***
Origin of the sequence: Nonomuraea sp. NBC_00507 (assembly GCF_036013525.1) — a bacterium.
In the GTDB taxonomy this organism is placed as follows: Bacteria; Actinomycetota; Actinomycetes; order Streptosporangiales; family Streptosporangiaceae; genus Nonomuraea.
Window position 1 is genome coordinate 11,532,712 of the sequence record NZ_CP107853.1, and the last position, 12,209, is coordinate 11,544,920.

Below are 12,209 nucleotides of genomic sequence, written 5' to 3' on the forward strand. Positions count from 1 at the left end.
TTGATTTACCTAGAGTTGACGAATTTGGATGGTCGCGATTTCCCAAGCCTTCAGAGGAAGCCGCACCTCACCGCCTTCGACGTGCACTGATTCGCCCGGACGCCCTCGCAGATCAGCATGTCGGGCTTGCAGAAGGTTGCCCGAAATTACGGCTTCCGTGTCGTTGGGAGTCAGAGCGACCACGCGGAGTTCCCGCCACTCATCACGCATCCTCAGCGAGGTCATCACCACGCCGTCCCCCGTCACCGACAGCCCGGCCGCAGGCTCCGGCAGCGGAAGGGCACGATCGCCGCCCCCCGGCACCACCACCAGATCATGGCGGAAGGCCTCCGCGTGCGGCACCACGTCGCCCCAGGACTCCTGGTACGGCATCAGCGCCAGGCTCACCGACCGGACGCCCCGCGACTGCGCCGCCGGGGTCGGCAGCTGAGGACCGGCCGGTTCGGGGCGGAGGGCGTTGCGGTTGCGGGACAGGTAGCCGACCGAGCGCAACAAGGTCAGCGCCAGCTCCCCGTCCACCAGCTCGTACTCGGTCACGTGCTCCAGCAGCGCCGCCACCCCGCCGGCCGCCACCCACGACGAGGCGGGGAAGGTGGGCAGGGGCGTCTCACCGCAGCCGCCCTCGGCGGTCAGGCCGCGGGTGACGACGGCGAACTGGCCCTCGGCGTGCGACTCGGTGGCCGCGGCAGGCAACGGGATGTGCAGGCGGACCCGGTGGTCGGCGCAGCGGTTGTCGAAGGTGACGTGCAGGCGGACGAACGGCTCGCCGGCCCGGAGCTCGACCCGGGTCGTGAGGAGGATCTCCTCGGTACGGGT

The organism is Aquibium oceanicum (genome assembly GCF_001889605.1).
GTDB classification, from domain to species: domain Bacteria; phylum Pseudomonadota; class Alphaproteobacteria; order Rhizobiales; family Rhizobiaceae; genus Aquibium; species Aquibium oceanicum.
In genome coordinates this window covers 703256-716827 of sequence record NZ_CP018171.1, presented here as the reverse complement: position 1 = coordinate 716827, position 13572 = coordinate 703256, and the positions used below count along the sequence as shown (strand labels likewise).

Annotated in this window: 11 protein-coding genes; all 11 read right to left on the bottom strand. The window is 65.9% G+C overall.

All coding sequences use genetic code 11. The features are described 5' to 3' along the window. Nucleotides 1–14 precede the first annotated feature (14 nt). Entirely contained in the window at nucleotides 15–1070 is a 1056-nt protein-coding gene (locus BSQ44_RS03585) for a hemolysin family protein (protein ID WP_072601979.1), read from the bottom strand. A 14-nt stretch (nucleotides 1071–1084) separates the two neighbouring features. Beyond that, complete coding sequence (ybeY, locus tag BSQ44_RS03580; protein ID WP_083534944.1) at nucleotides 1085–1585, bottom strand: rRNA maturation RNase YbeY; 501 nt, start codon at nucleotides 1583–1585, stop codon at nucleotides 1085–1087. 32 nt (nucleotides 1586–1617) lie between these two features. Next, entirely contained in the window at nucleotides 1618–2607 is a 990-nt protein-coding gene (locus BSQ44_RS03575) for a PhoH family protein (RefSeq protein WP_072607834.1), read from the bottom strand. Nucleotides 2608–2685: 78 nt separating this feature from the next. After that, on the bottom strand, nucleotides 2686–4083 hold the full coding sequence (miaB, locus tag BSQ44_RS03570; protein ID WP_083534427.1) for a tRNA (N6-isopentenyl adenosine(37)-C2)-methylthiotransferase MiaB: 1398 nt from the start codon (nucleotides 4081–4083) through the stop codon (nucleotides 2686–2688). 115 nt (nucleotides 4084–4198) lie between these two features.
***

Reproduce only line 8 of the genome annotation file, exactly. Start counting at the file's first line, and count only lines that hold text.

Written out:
In genome coordinates this window covers 703256-716827 of sequence record NZ_CP018171.1, presented here as the reverse complement: position 1 = coordinate 716827, position 13572 = coordinate 703256, and the positions used below count along the sequence as shown (strand labels likewise).